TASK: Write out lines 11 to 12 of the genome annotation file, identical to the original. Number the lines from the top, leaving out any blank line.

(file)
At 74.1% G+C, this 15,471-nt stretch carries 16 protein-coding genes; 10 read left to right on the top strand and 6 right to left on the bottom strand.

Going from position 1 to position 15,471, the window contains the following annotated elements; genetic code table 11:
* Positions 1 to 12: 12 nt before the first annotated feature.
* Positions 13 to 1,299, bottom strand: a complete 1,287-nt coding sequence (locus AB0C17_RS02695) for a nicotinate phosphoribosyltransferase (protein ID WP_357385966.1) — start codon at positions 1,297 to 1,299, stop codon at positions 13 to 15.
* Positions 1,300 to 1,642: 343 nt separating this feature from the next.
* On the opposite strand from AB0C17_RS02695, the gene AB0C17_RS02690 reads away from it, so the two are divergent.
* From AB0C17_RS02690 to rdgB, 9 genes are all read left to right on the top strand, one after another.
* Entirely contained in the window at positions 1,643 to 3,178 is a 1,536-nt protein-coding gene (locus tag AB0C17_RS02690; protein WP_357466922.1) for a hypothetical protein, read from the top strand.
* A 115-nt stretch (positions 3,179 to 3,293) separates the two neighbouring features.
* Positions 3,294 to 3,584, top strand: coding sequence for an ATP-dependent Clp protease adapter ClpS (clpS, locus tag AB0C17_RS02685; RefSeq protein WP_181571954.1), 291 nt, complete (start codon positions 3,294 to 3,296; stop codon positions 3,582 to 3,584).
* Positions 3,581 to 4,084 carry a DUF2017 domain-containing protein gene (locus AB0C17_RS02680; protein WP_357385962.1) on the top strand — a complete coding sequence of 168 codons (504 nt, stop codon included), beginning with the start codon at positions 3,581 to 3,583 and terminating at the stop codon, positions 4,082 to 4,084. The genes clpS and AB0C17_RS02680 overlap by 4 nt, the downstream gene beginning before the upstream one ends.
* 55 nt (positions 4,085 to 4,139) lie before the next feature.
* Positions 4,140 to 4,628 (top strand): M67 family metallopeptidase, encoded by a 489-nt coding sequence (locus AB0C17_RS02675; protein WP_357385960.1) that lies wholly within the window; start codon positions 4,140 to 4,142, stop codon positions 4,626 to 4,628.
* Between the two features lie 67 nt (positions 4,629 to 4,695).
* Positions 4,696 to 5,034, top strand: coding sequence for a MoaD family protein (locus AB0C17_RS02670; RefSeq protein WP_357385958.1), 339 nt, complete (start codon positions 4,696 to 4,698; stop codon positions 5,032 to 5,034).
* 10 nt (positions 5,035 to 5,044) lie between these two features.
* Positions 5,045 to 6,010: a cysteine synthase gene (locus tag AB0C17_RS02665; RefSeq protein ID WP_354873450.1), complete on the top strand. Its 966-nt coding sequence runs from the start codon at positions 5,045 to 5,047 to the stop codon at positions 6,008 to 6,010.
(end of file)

* Positions 3,581 to 4,084 carry a DUF2017 domain-containing protein gene (locus AB0C17_RS02680; protein WP_357385962.1) on the top strand — a complete coding sequence of 168 codons (504 nt, stop codon included), beginning with the start codon at positions 3,581 to 3,583 and terminating at the stop codon, positions 4,082 to 4,084. The genes clpS and AB0C17_RS02680 overlap by 4 nt, the downstream gene beginning before the upstream one ends.
* 55 nt (positions 4,085 to 4,139) lie before the next feature.